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How much liquid helium does the European Large Hadron Collider use?

The Large Hadron Collider is not only the world's largest particle accelerator, but also the world's largest machine. The 27-kilometer particle accelerator is located in a 100-meter-deep circular tunnel in the Swiss-French border. The tunnel is 26.659 km long and costs more than $6 billion. More than 2,000 physicists from dozens of countries and regions participated in the project. The researchers hope that the Large Hadron Collider will discover the existence of the "Grail" Higgs boson of particle physics. The Higgs boson was proposed by British scientist Peter Higgs in the 1960s to perfectly explain the source of material quality. It is the last unconfirmed particle in the so-called "standard model" particle physics theory. Also known as "God particle."


Before starting, it is mainly to complete the cooling of the superconducting magnet and the pre-acceleration of the proton beam. The biggest problem is to cool thousands of large superconducting magnets that make up the collider in a 27-meter underground tunnel 100 meters below the ground. 271 degrees Celsius. The whole tunnel is divided into 8 sections of equal length and cooled one by one, and the beam is passed through the experiment. Each section of cooling needs at least three or four weeks. If there is any problem in the experiment after cooling, it should be raised to room temperature to eliminate the fault. In the week, it will take two or three months for a cold and a hot one. Despite the hardships and unremitting efforts, all the magnets finally cooled down in July this year. The Large Hadron Collider is the world's largest cooling system, with a total of 10,000 tons of liquid nitrogen and 130 tons of liquid helium. (A common 40L cylinder is filled with helium, only 1kg, 130 tons of liquid helium, equivalent to 130,000 bottles of helium), of which the amount of liquid helium is about 1% of the world's annual output.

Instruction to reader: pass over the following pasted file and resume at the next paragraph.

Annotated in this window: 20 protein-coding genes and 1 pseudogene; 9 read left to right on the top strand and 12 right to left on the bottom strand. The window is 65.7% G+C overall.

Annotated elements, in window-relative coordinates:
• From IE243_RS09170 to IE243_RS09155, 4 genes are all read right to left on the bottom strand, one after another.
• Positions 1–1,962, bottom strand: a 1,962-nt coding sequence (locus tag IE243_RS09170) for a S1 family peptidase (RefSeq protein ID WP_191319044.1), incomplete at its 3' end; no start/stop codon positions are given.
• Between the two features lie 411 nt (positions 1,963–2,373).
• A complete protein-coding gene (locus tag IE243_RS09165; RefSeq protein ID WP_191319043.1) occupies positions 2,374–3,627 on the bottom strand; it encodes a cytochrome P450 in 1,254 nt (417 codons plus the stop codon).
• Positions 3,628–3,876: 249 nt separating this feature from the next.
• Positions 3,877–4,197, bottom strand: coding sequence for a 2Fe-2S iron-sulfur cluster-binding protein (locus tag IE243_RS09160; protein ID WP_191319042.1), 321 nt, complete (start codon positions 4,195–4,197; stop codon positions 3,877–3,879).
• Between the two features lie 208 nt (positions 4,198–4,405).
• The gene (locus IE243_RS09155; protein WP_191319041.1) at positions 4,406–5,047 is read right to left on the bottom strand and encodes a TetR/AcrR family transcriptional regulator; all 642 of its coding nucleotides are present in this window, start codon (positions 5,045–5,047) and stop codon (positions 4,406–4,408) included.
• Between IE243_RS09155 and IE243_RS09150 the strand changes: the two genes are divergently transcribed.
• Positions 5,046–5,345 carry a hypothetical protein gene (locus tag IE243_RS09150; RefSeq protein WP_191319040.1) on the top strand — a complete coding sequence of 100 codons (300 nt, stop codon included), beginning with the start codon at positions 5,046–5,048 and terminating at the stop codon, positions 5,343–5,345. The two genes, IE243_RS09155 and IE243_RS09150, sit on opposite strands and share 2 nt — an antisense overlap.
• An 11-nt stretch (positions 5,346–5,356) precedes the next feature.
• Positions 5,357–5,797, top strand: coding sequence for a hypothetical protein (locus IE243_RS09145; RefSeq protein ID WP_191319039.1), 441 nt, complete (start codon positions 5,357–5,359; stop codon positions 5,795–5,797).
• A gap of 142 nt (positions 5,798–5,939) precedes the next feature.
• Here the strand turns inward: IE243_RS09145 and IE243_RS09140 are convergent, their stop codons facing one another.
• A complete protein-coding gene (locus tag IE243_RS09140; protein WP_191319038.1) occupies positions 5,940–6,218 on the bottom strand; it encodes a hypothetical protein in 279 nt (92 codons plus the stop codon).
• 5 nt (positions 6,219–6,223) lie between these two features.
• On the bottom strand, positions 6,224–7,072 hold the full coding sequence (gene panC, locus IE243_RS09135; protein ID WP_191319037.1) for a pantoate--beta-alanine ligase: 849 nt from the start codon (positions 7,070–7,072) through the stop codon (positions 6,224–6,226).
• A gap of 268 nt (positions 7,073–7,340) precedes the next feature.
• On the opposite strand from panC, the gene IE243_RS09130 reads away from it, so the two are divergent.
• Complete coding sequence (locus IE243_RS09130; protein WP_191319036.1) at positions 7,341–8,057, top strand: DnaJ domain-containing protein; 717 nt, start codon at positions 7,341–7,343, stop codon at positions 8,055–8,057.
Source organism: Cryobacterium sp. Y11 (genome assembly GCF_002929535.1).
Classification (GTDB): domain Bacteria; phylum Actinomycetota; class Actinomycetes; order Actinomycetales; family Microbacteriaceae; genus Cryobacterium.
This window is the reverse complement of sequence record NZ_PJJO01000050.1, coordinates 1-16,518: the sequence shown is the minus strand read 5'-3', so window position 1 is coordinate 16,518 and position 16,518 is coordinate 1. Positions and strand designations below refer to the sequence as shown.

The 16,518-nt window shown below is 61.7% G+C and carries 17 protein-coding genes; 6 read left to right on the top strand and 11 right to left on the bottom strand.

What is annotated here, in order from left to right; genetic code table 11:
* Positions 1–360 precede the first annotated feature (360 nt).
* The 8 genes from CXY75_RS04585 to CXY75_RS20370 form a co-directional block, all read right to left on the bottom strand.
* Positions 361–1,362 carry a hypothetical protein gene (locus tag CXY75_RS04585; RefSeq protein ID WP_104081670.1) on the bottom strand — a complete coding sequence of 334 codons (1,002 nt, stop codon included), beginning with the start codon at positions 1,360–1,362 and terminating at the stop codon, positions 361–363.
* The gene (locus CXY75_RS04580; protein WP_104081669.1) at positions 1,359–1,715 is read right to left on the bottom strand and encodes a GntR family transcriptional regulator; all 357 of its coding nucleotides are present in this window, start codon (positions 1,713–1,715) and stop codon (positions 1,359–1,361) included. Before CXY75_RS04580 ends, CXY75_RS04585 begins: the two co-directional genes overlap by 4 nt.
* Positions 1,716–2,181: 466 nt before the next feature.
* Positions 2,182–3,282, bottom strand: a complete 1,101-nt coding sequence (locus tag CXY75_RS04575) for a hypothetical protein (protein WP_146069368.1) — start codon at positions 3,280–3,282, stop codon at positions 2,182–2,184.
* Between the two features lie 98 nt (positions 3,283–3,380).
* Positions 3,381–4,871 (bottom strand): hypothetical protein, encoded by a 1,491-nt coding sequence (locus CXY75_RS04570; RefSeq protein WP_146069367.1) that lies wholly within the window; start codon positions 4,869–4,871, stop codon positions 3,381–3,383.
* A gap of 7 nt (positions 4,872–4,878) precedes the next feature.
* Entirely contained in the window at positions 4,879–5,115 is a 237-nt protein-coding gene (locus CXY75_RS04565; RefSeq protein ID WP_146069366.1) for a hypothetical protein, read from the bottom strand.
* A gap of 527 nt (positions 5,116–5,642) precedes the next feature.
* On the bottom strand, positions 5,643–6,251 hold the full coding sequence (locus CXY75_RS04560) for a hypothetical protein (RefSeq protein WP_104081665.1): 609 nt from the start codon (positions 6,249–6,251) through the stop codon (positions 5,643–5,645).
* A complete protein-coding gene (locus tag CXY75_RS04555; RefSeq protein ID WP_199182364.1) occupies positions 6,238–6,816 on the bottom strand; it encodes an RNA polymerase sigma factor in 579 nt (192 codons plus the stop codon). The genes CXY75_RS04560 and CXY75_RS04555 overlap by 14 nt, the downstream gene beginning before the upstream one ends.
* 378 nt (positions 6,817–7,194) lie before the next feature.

The Large Hadron Collider will be able to achieve a terrible cold, and its temperature will drop to a colder than outer space, minus 456.25 degrees Fahrenheit (minus 271.3 degrees Celsius), close to absolute zero. So why cool the magnet to a low temperature close to absolute zero? Because at this low temperature, the magnet can work without any resistance. To this end, the Large Hadron Collider uses 10,800 tons of liquid nitrogen to cool the magnets to minus 193.2 degrees Celsius, and then cools them to the remaining temperature with about 60 tons of liquid helium to ensure that the huge magnets are precisely palm The camel particles move in a precise direction. Of course it is not an environmentally friendly device - in order to keep it frosty, it costs $100,000 a day in electricity. In other words, the Large Hadron Collider will consume 120 megawatts a year, which is equivalent to the electricity consumption of all households in Geneva.

The entire investment is equivalent to the income of the entire Luxembourg Principality. Have they spent $20 billion on this project? That's a very difficult expense on the Viza credit card, but don't worry, many countries have participated and funded this project for decades, and the final total amount of money is close to the domestic production of the entire Luxembourg Principality. Total value ($33.87 billion). It is estimated that the total cost of the European Nuclear Physics Research Organization (CERN) is about 500 million Euros per year. The collider will operate for 20 years and the total operating cost will reach more than 10 billion euros. The proportion of gross national product is apportioned.

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